Gender

 

In Spanish, all nouns are either masculino or femenino.

1. Most nouns that end in “o” are masculine, and those that end in “a” are feminine.

For example,

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2. When masculine nouns end in consonants, we add the vowel “a” at the end to form the feminine noun.

For example,

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3. Nouns ending in -ante, -ente and -ista, use the same form for both masculine and feminine.

For example,

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4. Some nouns have very different masculine and feminine forms. That is why we must memorize their gender.

For example,

Article definite

 

In Spanish, the definite article “the” agrees with the noun in gender (masculine or feminine) and number (singular or plural)

For example,

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Article indefinite

 

In Spanish, the indefinite article “a or an” agrees with the noun in gender (masculine or feminine) and number (singular or plural)

 

For example,

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Number (Singular & Plural)

 

The best way to understand singular and plural rules in Spanish is observing the following table:

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Plural forms also lose the accent marks.

Note: those nouns that have more than one syllable and ends in “s” keep the same form.

For example,

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At this point, one of the most common questions among students is, how to call a group of mixed gender in Spanish. As you know “friends” in Spanish can be translated two ways, masculine (amigos) feminine (amigas); but, what if the word “friends” includes both genders, boys and girls? The answer for this common question is in the following table:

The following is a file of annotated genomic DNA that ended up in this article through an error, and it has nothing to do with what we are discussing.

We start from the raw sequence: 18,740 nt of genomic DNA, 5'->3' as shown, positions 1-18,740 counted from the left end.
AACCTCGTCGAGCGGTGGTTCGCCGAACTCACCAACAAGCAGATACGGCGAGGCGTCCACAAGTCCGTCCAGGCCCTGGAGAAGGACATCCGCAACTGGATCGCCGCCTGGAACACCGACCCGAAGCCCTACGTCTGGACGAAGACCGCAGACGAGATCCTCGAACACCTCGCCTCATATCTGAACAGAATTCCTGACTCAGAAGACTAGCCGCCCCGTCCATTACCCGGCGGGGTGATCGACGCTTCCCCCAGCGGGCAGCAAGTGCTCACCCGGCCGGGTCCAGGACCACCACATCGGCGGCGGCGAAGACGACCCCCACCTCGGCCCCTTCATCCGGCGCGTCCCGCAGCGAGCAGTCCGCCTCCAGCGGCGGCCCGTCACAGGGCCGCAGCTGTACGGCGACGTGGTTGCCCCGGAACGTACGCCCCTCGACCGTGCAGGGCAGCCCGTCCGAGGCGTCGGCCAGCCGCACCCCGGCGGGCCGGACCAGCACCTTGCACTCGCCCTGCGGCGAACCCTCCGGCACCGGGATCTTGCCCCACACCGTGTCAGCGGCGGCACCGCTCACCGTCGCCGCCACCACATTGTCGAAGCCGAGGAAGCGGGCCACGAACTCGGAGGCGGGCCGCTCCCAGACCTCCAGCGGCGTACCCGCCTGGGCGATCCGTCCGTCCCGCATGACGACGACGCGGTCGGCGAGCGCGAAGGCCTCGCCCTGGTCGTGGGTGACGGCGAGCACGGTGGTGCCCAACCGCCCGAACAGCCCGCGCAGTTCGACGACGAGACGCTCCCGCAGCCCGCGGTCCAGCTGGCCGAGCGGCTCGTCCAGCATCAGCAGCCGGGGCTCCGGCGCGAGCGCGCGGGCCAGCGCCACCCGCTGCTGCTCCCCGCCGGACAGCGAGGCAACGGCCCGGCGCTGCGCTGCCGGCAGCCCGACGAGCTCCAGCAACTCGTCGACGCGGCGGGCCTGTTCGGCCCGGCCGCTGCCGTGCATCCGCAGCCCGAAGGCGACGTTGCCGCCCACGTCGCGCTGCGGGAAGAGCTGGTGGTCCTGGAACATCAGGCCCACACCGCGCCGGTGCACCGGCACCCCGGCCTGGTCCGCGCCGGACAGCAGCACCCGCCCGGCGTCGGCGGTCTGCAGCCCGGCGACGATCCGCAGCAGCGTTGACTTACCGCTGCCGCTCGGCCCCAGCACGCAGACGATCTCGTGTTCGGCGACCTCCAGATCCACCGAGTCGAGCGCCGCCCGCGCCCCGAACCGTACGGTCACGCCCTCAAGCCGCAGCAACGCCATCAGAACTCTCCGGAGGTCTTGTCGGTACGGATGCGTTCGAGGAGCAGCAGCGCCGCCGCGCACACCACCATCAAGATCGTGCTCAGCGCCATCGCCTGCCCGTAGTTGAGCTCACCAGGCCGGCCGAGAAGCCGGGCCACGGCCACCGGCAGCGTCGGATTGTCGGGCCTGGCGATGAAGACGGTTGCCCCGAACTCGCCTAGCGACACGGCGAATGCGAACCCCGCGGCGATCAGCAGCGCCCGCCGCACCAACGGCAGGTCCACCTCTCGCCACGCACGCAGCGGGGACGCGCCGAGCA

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Gender of animals

As well as humans, In Spanish, all animals have gender. However, in this course, we will just review them. We are not going to go deeper into this part.

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As you see above, animals also keep the four previous rules we studied about gender. However, some animals have only one gender to refer both genders.

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It specially happens with insect or those animals whose gender is difficult to recognize with the naked eye.

 

 

Gender of things

 

As I said above, all nouns have gender and that includes things, places, and concepts. Probably you started feeling worried about how to memorize the gender of all this vocabulary. Fortunately, in Spanish, most of the things, places, and concepts end in "o" or "a". Of course, there are some exceptions, but we will talk about them later.

 

Here are some examples,

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So far, I believe it is easy. However, here is the challenge:

 

1. No always nouns end in “o” or “a”. That is why memorizing is important.

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2. There are some exceptions you must memorize.

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 Moto is female because full world ends in “a” (moto)cicleta.

 Same with (foto)grafía.

3. Fortunaly, in Spanish many nouns end -ción, -sión, -tad or -tud and all of them are female.

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4. All days of the week are masculine.

Important (to keep in mind)

1. Unlike humans and animals, things have only one gender. There is no such thing as a male and female phone. The phone is only male. 

For example,

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2. There are a few nouns whose meanings depend on the gender.  

For example,

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3. Finally, twenty-one countries speak Spanish. That is why sometimes we use different words to refer to the same noun (person, thing, fruit or animal).

For example,

In some countries people prefer saying “computador”, in other countries people prefer using “computadora”. Although both words refer to the same thing, both words have different gender.

 

El computador (masculine) and La computadora (feminine). However, you do not need to worry about this because in this course I will teach you the most common vocabulary used by Spanish native speakers.